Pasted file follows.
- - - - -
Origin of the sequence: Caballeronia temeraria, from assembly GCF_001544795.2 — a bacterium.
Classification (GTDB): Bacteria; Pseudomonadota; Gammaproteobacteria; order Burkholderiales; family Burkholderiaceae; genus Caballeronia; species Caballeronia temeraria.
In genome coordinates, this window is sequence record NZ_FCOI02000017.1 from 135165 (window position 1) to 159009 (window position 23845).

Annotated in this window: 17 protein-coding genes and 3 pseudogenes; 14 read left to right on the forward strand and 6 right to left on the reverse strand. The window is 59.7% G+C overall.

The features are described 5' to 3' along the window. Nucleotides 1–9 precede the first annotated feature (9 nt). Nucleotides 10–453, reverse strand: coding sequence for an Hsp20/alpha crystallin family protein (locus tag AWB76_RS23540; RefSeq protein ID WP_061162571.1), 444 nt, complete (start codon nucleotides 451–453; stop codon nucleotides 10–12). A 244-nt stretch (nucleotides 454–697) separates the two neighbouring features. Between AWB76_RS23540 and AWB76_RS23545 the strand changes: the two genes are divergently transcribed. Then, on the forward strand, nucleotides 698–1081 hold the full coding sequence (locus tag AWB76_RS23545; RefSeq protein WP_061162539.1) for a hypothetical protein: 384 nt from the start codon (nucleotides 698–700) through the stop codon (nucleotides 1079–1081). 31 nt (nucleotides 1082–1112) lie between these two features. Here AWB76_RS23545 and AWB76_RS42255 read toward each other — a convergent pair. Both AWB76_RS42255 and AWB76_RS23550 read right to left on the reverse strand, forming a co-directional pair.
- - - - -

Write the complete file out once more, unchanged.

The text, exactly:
Origin of the sequence: Caballeronia temeraria, from assembly GCF_001544795.2 — a bacterium.
Classification (GTDB): Bacteria; Pseudomonadota; Gammaproteobacteria; order Burkholderiales; family Burkholderiaceae; genus Caballeronia; species Caballeronia temeraria.
In genome coordinates, this window is sequence record NZ_FCOI02000017.1 from 135165 (window position 1) to 159009 (window position 23845).

Annotated in this window: 17 protein-coding genes and 3 pseudogenes; 14 read left to right on the forward strand and 6 right to left on the reverse strand. The window is 59.7% G+C overall.

The features are described 5' to 3' along the window. Nucleotides 1–9 precede the first annotated feature (9 nt). Nucleotides 10–453, reverse strand: coding sequence for an Hsp20/alpha crystallin family protein (locus tag AWB76_RS23540; RefSeq protein ID WP_061162571.1), 444 nt, complete (start codon nucleotides 451–453; stop codon nucleotides 10–12). A 244-nt stretch (nucleotides 454–697) separates the two neighbouring features. Between AWB76_RS23540 and AWB76_RS23545 the strand changes: the two genes are divergently transcribed. Then, on the forward strand, nucleotides 698–1081 hold the full coding sequence (locus tag AWB76_RS23545; RefSeq protein WP_061162539.1) for a hypothetical protein: 384 nt from the start codon (nucleotides 698–700) through the stop codon (nucleotides 1079–1081). 31 nt (nucleotides 1082–1112) lie between these two features. Here AWB76_RS23545 and AWB76_RS42255 read toward each other — a convergent pair. Both AWB76_RS42255 and AWB76_RS23550 read right to left on the reverse strand, forming a co-directional pair.